Category Archives: Plasmation

Posts about the particle simulator and exporter – Plasmation.

Particle Tool Proposition



As I have a passion for particle simulation, I would like to create a 3D particle creation tool using WebGL in Google Chrome. The tool will allow the user to create a particle system that can render up to 10 million particles and export a single frame or animated sequence for use in games as sprites in their game’s particle system. This will be things like single smoke puffs, magic spark effects, fire, explosions, fighting effects, plasma bullets etc. As a way of getting more realistic particle effects without having the game simulate millions of particles, this can act as a mid-point between millions of particles being simulated in the game engine and having to create particle animations in Photoshop or other tools.

The tool will focus on real-time interface speed and be done using WebGL. I will research particle simulation techniques, one in particular is a trick that utilizes the graphics card and uses image maps as the positions, velocity and other elements using the RGB values of each pixel in the map for the X Y Z values of these elements. I will then use render targets to do post-processing like glowing, color manipulation, sharpening and lens flares.

The user will be able to render the particle system, like an explosion, magic effect or smoke cloud, and see each frame individually as it will be all stored on the video card. Once the user is happy with the animation, they can export it and download it as a sequence of PNGs (some may have many channels like alpha, multiply, additive). The rendered images will be done client-side and appear in the browser, able to be exported to use in their game engine.

As for game engines and target platforms, the tool will mainly focus on exporting for the Unity game engine, but because it will export PNGs, these could be used in any engine and any platforms, and because the tool will run in browser, it will not just be limited to PC, but in any platform that uses Google Chrome and WebGL.

The main goal of this project is to create a free, usable tool for artists that will allow them to create realistic special effect sprites like explosions, fireworks, magic effects, smoke and whatever they can manage to create. The niche is that there isn’t any free, easy to use tools that allows an artist to create a realistic explosion or a smoke effect other than tools like 3DS Max, and even those tools require a lot of setting up and don’t allow you to view the effects at real-time. They are also not built to do those sorts of things but rather are expensive complicated plug-ins for expensive complicated programs.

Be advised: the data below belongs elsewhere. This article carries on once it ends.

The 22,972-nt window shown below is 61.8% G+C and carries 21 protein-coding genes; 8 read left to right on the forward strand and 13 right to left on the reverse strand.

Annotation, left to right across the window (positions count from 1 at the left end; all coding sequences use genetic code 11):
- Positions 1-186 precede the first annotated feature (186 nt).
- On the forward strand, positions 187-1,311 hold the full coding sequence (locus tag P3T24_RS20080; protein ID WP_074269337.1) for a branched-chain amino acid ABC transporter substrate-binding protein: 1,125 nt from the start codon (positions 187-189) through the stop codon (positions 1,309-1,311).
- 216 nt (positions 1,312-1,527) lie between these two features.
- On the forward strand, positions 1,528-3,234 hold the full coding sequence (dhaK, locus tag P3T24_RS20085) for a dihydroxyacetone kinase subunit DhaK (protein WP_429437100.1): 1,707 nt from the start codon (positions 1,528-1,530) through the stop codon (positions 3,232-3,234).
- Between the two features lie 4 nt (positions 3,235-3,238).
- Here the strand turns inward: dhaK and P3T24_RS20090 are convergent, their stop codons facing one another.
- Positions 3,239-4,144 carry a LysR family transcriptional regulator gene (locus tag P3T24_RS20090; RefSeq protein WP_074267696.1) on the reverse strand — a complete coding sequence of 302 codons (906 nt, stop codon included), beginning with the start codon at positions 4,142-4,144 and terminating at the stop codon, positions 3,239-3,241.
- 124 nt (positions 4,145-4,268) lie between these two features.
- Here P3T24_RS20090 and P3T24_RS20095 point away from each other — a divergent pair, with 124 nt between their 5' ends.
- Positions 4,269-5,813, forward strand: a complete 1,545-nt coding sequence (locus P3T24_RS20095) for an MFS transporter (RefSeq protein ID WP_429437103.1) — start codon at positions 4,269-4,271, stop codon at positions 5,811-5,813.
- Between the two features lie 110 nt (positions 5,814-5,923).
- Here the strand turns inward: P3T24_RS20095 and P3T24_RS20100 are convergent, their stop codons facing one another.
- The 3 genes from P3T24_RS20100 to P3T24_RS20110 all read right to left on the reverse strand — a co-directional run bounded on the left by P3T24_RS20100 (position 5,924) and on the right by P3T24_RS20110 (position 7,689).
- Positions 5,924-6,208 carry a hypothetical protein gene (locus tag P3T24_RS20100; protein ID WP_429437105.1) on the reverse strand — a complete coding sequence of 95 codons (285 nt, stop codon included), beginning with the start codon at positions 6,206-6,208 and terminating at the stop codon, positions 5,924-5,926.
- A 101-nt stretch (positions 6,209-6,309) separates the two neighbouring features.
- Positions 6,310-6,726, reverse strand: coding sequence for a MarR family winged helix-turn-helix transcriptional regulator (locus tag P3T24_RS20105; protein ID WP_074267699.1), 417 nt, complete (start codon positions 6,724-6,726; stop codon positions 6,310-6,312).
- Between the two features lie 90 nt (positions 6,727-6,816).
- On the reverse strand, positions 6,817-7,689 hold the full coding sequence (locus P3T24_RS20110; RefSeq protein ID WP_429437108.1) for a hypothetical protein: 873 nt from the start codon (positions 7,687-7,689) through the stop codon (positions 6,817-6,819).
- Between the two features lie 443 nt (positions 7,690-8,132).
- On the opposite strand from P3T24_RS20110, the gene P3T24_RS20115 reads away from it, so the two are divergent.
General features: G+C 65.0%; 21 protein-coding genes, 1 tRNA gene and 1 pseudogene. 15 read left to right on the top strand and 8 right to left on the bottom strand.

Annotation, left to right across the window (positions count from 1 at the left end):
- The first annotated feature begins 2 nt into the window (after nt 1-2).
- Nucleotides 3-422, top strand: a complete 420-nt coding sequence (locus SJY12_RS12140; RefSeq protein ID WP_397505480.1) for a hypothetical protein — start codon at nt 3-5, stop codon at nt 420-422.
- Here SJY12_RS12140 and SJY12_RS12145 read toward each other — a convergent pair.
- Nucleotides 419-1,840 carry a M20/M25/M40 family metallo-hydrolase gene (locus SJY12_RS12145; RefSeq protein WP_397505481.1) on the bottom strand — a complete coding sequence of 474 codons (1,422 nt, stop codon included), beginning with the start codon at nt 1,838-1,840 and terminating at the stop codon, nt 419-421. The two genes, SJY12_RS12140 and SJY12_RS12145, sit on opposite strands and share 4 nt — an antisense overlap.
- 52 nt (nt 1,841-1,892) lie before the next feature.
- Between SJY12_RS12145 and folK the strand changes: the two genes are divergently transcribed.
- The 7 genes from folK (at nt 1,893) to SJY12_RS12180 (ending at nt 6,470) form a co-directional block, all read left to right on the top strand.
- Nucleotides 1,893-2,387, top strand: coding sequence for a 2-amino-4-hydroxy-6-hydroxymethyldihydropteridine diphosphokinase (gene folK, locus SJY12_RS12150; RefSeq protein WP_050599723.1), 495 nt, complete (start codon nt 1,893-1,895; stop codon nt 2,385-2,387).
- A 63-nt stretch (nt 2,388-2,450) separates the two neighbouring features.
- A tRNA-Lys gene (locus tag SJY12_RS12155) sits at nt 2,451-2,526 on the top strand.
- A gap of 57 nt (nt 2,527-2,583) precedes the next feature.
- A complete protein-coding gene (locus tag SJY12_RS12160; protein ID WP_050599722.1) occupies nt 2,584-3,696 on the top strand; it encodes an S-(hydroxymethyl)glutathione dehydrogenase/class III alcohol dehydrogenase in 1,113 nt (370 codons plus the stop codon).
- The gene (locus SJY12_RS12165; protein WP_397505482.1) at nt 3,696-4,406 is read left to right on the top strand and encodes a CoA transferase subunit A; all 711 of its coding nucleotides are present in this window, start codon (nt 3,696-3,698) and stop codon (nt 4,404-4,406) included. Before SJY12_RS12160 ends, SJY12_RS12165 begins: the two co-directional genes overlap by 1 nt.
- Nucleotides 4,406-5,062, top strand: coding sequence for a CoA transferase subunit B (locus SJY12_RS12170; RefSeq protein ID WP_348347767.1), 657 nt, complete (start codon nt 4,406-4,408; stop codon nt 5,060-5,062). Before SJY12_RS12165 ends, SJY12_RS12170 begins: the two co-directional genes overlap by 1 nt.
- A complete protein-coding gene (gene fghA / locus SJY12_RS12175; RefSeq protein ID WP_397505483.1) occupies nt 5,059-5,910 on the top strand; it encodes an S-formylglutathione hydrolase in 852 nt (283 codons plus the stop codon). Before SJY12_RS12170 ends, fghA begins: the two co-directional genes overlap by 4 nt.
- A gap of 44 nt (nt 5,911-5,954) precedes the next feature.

An additional thing I want to do is make the particle system like a plug-in so that people could use it in games for less intense particle systems. This is because I want to focus on getting as many particles rendered at real-time using GPU power.

Some ideas for extra work would be packing the images as a zip file, and combining them into sprite-sheets.

Some challenges:

  • “Domain” security with websites and web browsers accessing local data. Textures and save files will need to be downloaded/uploaded and the state of the application will need to be stored on the server the site is run from.

  • Lighting with smoke particles will be a challenge to get right. I will need to research how this can be done to many particles without losing much GPU resources.

  • Particle flow will need to be chaotic and still realistic so that it looks good enough, this may need to be simulated perhaps with particles representing pressure

  • Real-time storing of long animations will be difficult as they are stored client-size, these particles will use a LOT of memory, and some systems will either run out of GPU memory or physics memory. So this will need to be closely maintained.

Some research that will need to be done is on usability. I will ask people from the industry and artists about the tools they use, the issues they have with them, and things they like and are familiar with. This will help with the layout and to keep usability solid.